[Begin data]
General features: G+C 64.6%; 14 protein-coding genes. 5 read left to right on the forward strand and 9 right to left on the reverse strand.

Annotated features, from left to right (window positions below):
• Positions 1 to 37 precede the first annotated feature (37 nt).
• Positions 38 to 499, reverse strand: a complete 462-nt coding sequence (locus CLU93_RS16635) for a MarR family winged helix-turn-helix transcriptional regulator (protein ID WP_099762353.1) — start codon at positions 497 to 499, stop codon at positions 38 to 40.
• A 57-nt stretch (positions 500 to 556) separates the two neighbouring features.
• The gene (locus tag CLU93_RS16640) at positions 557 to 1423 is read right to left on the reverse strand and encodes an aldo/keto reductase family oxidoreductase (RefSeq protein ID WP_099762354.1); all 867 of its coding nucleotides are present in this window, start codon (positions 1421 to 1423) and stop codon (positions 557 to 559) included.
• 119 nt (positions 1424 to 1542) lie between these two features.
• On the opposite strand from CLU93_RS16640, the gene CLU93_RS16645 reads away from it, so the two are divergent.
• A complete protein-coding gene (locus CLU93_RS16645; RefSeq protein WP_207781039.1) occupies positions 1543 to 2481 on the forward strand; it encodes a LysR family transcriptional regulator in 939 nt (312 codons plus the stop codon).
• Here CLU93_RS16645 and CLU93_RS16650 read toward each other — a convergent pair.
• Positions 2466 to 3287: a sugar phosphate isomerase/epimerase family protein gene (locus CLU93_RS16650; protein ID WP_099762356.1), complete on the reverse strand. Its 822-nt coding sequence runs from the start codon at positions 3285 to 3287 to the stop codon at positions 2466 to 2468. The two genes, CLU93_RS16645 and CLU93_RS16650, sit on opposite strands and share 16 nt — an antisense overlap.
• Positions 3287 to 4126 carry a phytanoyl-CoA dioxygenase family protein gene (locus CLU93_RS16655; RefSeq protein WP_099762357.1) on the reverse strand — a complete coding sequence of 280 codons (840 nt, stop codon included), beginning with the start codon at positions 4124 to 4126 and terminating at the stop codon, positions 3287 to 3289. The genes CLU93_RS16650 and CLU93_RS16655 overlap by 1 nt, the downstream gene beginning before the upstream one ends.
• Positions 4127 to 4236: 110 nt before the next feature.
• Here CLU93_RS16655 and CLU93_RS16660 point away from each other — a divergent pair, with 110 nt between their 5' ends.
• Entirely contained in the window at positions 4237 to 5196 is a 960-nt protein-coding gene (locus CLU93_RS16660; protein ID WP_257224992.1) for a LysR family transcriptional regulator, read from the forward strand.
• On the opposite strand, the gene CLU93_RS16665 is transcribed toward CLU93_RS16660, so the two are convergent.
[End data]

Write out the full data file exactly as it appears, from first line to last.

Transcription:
General features: G+C 64.6%; 14 protein-coding genes. 5 read left to right on the forward strand and 9 right to left on the reverse strand.

Annotated features, from left to right (window positions below):
• Positions 1 to 37 precede the first annotated feature (37 nt).
• Positions 38 to 499, reverse strand: a complete 462-nt coding sequence (locus CLU93_RS16635) for a MarR family winged helix-turn-helix transcriptional regulator (protein ID WP_099762353.1) — start codon at positions 497 to 499, stop codon at positions 38 to 40.
• A 57-nt stretch (positions 500 to 556) separates the two neighbouring features.
• The gene (locus tag CLU93_RS16640) at positions 557 to 1423 is read right to left on the reverse strand and encodes an aldo/keto reductase family oxidoreductase (RefSeq protein ID WP_099762354.1); all 867 of its coding nucleotides are present in this window, start codon (positions 1421 to 1423) and stop codon (positions 557 to 559) included.
• 119 nt (positions 1424 to 1542) lie between these two features.
• On the opposite strand from CLU93_RS16640, the gene CLU93_RS16645 reads away from it, so the two are divergent.
• A complete protein-coding gene (locus CLU93_RS16645; RefSeq protein WP_207781039.1) occupies positions 1543 to 2481 on the forward strand; it encodes a LysR family transcriptional regulator in 939 nt (312 codons plus the stop codon).
• Here CLU93_RS16645 and CLU93_RS16650 read toward each other — a convergent pair.
• Positions 2466 to 3287: a sugar phosphate isomerase/epimerase family protein gene (locus CLU93_RS16650; protein ID WP_099762356.1), complete on the reverse strand. Its 822-nt coding sequence runs from the start codon at positions 3285 to 3287 to the stop codon at positions 2466 to 2468. The two genes, CLU93_RS16645 and CLU93_RS16650, sit on opposite strands and share 16 nt — an antisense overlap.
• Positions 3287 to 4126 carry a phytanoyl-CoA dioxygenase family protein gene (locus CLU93_RS16655; RefSeq protein WP_099762357.1) on the reverse strand — a complete coding sequence of 280 codons (840 nt, stop codon included), beginning with the start codon at positions 4124 to 4126 and terminating at the stop codon, positions 3287 to 3289. The genes CLU93_RS16650 and CLU93_RS16655 overlap by 1 nt, the downstream gene beginning before the upstream one ends.
• Positions 4127 to 4236: 110 nt before the next feature.
• Here CLU93_RS16655 and CLU93_RS16660 point away from each other — a divergent pair, with 110 nt between their 5' ends.
• Entirely contained in the window at positions 4237 to 5196 is a 960-nt protein-coding gene (locus CLU93_RS16660; protein ID WP_257224992.1) for a LysR family transcriptional regulator, read from the forward strand.
• On the opposite strand, the gene CLU93_RS16665 is transcribed toward CLU93_RS16660, so the two are convergent.